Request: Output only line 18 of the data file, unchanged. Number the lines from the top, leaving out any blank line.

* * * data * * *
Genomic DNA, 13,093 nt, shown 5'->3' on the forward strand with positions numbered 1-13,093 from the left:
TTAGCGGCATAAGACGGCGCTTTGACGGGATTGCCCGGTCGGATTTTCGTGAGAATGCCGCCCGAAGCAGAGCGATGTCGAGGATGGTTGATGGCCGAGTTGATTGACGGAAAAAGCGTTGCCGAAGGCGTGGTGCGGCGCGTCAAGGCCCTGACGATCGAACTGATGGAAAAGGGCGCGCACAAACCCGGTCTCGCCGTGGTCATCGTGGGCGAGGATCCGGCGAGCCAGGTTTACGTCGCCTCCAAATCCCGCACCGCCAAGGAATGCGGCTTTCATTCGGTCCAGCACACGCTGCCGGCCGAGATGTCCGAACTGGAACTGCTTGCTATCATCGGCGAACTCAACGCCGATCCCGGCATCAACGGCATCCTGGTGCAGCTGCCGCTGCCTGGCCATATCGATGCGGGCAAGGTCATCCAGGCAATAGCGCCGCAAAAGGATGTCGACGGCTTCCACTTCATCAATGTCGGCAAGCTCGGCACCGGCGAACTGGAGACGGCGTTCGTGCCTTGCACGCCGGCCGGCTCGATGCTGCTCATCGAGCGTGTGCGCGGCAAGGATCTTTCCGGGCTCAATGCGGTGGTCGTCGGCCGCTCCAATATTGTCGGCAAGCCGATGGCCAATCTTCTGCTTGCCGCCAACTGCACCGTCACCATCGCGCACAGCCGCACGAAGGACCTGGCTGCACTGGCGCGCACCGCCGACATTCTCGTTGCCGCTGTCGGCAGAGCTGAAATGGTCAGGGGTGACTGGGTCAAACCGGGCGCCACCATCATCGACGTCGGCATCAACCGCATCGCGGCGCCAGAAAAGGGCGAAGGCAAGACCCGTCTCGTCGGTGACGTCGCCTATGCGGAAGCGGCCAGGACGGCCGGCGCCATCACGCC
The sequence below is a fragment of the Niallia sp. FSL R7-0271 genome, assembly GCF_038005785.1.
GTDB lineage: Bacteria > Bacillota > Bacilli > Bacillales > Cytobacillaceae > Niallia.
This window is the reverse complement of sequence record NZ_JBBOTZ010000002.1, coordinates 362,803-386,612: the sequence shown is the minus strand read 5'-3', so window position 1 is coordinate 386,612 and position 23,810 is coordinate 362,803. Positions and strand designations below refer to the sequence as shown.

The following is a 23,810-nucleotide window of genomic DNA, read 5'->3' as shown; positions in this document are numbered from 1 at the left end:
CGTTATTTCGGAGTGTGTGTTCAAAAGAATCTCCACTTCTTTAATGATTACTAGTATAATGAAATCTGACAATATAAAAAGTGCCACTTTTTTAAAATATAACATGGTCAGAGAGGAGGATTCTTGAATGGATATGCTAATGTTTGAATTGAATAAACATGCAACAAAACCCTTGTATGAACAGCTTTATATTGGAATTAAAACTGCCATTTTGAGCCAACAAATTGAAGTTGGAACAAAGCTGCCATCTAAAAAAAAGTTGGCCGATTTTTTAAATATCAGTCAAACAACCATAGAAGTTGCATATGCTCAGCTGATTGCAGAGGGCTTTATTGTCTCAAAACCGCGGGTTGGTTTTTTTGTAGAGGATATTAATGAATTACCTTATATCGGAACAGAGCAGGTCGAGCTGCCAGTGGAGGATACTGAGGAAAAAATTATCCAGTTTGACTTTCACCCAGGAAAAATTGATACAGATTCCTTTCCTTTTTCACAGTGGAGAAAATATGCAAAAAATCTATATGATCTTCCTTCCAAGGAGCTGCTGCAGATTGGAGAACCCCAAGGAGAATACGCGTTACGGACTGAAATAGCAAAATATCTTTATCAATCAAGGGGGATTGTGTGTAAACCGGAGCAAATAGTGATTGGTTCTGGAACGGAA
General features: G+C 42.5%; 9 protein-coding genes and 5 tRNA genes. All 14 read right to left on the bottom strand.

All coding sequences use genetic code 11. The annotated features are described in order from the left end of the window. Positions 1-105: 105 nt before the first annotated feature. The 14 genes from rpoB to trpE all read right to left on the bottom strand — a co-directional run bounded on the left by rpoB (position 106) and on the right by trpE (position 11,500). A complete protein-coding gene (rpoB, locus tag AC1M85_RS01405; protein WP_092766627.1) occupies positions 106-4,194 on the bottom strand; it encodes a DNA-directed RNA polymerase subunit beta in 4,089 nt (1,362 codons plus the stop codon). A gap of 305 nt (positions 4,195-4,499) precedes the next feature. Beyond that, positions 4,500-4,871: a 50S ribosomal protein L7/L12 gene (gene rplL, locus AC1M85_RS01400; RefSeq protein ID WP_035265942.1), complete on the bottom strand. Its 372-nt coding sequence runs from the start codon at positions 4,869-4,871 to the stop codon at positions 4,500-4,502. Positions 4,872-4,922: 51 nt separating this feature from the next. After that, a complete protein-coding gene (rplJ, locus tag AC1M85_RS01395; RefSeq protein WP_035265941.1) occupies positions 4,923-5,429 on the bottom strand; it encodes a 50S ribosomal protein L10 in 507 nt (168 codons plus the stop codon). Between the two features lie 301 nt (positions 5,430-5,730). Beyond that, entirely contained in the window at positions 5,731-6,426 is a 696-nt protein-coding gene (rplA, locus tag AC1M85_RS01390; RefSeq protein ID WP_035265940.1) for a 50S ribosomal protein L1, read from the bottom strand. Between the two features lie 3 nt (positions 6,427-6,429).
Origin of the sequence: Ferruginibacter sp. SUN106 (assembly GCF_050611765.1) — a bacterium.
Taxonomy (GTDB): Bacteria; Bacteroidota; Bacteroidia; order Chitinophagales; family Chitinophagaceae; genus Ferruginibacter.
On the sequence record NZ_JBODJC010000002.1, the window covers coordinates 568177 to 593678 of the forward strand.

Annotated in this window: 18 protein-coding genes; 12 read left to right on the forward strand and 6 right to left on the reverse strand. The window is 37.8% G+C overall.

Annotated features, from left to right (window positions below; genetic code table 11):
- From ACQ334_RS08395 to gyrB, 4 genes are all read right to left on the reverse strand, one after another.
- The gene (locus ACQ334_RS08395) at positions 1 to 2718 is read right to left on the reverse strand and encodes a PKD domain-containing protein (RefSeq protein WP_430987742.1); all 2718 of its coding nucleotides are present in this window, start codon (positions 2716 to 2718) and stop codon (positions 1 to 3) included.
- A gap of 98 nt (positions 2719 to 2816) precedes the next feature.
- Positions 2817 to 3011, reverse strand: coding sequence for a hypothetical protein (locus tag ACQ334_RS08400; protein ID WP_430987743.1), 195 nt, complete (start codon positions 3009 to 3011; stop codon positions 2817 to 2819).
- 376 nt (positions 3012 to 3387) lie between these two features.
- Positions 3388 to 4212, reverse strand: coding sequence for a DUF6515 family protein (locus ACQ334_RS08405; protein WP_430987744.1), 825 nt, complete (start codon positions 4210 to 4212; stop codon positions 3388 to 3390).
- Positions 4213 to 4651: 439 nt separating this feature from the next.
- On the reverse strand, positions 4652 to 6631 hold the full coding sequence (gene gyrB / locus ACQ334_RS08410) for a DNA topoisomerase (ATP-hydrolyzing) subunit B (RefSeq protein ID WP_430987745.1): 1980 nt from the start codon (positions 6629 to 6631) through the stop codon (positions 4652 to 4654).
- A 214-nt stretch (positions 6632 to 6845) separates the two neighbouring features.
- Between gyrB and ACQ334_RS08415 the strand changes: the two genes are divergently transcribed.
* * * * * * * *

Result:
- Positions 2817 to 3011, reverse strand: coding sequence for a hypothetical protein (locus tag ACQ334_RS08400; protein ID WP_430987743.1), 195 nt, complete (start codon positions 3009 to 3011; stop codon positions 2817 to 2819).